Sen. Levin aims at offshore tax loopholes

Sen. Carl LevinCarl LevinPresident Trump, listen to candidate Trump and keep Volcker Rule Republicans can learn from John McCain’s heroism Trump and GOP wise to keep tax reform and infrastructure separate MORE rolled out new legislation on Thursday to crack down on the use of offshore tax evasion techniques, a measure he said could play a key role in getting rid of sequestration.

Speaking at an event hosted by The Hill and sponsored by Small Business Majority, Levin, who has long crusaded against offshore tax loopholes, said his bill takes aim at a number of complex tax tactics that big-time corporations employ, including the shifting of intellectual property rights and the setting up of offshore shell companies.

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Levin insisted that those sorts of tax loopholes serve no economic purpose, and should be low-hanging fruit as Washington tries to tackle deficit reduction. In all, the Michigan Democrat's bill would raise some $220 billion over a decade.

“We shouldn’t tolerate these kinds of loopholes being used even if we didn’t have a deficit problem,” Levin said at the event also sponsored by the Small Business Majority. “A lot of tax loopholes — so-called loopholes — most of them have a productive purpose.”

“The oil and gas deduction or credit — I don’t like it. I don’t vote for it. But at least it has a purpose,” he added.

This marks the sixth Congress that Levin has rolled out legislation to target tax haven abuse. Three Democratic senators — Mark BegichMark Peter BegichPerez creates advisory team for DNC transition The future of the Arctic 2016’s battle for the Senate: A shifting map MORE (Alaska), Jeanne ShaheenCynthia (Jeanne) Jeanne ShaheenWeek ahead: Crunch time for defense bill’s cyber reforms | Equifax under scrutiny Five things to know about the Kaspersky-Russia controversy DHS bans Kaspersky software in federal agencies MORE (N.H.) and Sheldon WhitehouseSheldon WhitehouseJuan Williams: Momentum builds against gerrymandering Overnight Regulation: FTC launches probe into Equifax | Dems propose tougher data security rules | NYC aims to slash greenhouse gas emissions | EPA to reconsider Obama coal ash rule Overnight Cybersecurity: Kaspersky to testify before House | US sanctions Iranians over cyberattacks | Equifax reveals flaw that led to hack MORE (R.I.) — joined Levin in introducing the legislation this time around.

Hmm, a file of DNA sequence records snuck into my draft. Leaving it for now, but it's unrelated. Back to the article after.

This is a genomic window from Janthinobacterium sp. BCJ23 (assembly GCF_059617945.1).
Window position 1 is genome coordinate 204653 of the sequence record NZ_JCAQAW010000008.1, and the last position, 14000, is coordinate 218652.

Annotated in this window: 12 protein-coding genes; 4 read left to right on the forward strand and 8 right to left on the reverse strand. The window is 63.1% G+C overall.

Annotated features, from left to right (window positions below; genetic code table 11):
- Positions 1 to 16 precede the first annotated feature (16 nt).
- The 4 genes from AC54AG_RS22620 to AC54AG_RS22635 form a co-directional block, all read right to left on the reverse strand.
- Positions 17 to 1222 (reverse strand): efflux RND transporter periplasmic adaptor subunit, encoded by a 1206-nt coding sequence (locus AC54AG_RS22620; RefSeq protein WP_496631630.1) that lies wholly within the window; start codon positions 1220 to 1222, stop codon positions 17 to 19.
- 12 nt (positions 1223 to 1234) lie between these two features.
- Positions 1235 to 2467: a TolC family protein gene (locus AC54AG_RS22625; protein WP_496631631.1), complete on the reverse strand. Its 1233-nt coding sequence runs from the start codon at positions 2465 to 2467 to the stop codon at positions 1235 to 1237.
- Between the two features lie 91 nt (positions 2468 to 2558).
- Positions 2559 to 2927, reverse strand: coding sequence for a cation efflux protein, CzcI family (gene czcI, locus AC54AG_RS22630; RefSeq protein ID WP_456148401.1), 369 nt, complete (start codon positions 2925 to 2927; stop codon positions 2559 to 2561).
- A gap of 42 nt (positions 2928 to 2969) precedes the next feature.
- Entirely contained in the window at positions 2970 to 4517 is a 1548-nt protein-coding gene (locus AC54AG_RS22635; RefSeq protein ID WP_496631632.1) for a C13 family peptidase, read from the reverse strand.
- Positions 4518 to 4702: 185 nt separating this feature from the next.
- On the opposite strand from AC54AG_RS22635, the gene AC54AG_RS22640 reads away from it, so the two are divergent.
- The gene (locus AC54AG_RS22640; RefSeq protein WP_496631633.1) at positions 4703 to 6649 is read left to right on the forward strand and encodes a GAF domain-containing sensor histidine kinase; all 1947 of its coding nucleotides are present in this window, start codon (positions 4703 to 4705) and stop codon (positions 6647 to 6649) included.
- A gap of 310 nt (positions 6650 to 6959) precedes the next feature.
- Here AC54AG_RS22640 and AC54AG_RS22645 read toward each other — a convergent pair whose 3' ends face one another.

Levin, the chairman of a permanent Senate subcommittee on investigations, has investigated several corporate heavyweights, including Apple, Hewlett Packard and Microsoft, for their offshore tax practices.

His legislation would also beef up the Foreign Account Tax Compliance Act, a measure meant to crack down on U.S. citizens’ use of offshore accounts for tax evasion. Some foreign governments and financial institutions are not fans of the bill, which the federal government finalized the rule for this year.

Plus, it would target so-called “check the box” rules that effectively allow some corporate profits to disappear for tax purposes. Apple used that tactic to help avoid some $9 billion in taxes in 2012, according to a report Levin released in May.

Levin said that he envisioned his legislation as part of a broad sequester replacement package that also included entitlement reforms and more targeted spending cuts.

“The folks that use these loopholes and gimmicks, and spend huge amounts of brain power to figure out how to avoid paying taxes depend upon the complexity of our tax code,” Levin said at Thursday’s event. “They depend upon it. And we’ve got to cut through that. Because I think it’s the alternative to sequestration, and I think it’s the right thing to do.”

While no GOP senators have signed on to the bill, Levin said that he had held positive conversations on it with Sens. Tom CoburnTom Coburn-trillion debt puts US fiscal house on very shaky ground Al Franken: 'I make fun of the people who deserved it' The more complex the tax code, the more the wealthy benefit MORE (R-Okla.) and John McCainJohn Sidney McCainSenate's defense authorization would set cyber doctrine Senate Dems hold floor talk-a-thon against latest ObamaCare repeal bill Overnight Defense: Senate passes 0B defense bill | 3,000 US troops heading to Afghanistan | Two more Navy officials fired over ship collisions MORE (R-Ariz.). He has also previously pointed out that President Obama supported earlier versions of the bill when he was in the Senate.

Top Republicans like House Ways and Means Committee Chairman Dave Camp (R-Mich.) have also said they’d be interested in changing offshore tax rules for corporations. But GOP lawmakers generally want to use the savings from tax breaks to lower rates, or shift to a system that more permanently limits U.S. taxation of offshore income for multinationals.